The Church in Norway and Germany should keep their distance from the state
Church statistics are to be treated with great caution. This magazine recently reported that the Catholic Church in Norway has been growing by leaps and bounds.
To a large extent this is broadly true. At the Reformation, Catholicism was totally extirpated in Norway, and it was very slow in coming back. As recently as 1971, there were fewer than 10,000 Catholics in the entire country. Now there are about ten times that number.
Just recently, the Church has opened a new Cathedral in Trondheim, dedicated to Saint Olav, at the consecration of which the Pope was represented by our very own Cardinal Cormac Murphy O’Connor.
A little trip around the Cathedral website gives you a snapshot of Catholic life in Norway. The Cathedral clergy are either Polish or Norwegian converts from Lutheranism. Mass is celebrated in Norwegian, Latin, Tagalog, Polish and Tamil, though there is no Mass in Spanish “for the time being”.
The Church in Norway has recently run into trouble over the subventions it receives from the state, and has reportedly been found guilty of inflating the number of adherents in order to gain more money. The Trondheim website explains the background to the matter:
“In Norway, the state pays all religious organisations a fixed sum for each registered member. This contribution is a type of church tax to help the organisation in their spiritual and social work for their members. Catholics arriving in Norway are therefore asked to officially register with their local Church to ensure that the Church receives this financial contribution. In recent years the number of immigrants from Catholic countries has been numerous, and Oslo Catholic Diocese has registered individuals they assumed were Catholics without asking them personally.”
The Guardian has a report on the matter here.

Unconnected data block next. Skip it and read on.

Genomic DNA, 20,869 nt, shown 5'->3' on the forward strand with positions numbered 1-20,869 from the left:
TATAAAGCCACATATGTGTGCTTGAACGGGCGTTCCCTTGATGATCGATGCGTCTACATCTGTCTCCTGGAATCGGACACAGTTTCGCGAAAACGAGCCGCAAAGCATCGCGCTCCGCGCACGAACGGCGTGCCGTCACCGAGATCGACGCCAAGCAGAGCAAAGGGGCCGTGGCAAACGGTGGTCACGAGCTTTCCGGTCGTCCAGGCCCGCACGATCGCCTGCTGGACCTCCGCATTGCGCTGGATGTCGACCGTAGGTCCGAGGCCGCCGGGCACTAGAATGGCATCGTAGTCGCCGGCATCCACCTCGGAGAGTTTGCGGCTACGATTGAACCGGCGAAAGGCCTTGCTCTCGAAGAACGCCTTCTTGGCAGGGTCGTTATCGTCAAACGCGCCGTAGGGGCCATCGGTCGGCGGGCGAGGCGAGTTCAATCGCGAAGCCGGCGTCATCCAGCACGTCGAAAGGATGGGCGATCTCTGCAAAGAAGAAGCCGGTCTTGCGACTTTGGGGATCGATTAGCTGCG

It is pretty embarrassing for the Church to be accused of fraud and playing the system for its own advantage. Clearly the Church will have to proceed carefully in future if it is to avoid breaking the law again, and that will mean being careful to understand what exactly it is that the law requires.
But the real question many will ask is why the Norwegian state pays this grant to religious bodies in the first place. After all, in most countries, the Church is purely self-financing, though it may get, as in Britain, certain advantages in the form of charitable status and grants for the maintenance of historic buildings.
But why have a Church tax, either on the German model, or the Norwegian model? Why not rely on the faithful putting their hands in their pockets, and, if they haven’t got deep pockets, why not just be a poor Church?
To ask these questions is not to get in a dig at our Norwegian brethren, who probably need the money and understandably wanted to maximise the grant from the state, as we all would in similar circumstances. But it is to ask a question that applies to the Church in all countries, namely, what is the relationship between Church and State?
Too close a relationship between the Church and State can be disastrous, as the Church recognises. This is what underlies concerns about the current situation in China. As readers of this magazine will know, many have justified fears that the Chinese government, officially communist and atheist, may soon be granted a recognised role in the appointment of bishops.
I for one would not want to have anything to do with a bishop appointed by the Chinese government; the concept of an atheist and communist government appointing bishops is simply absurd. Catholic monarchs appointed bishops in days gone by, but they were largely devout men and women. The Chinese cannot pretend to be so.
As for the situation in Norway, if this were to bring the current arrangement into disrepute and lead to its abolition, this might not be a disaster. The Church would then be free of such a tie to the state; and as Norway is still a missionary territory in so many ways, it could rely on contributions channeled through the Church’s missionary agencies.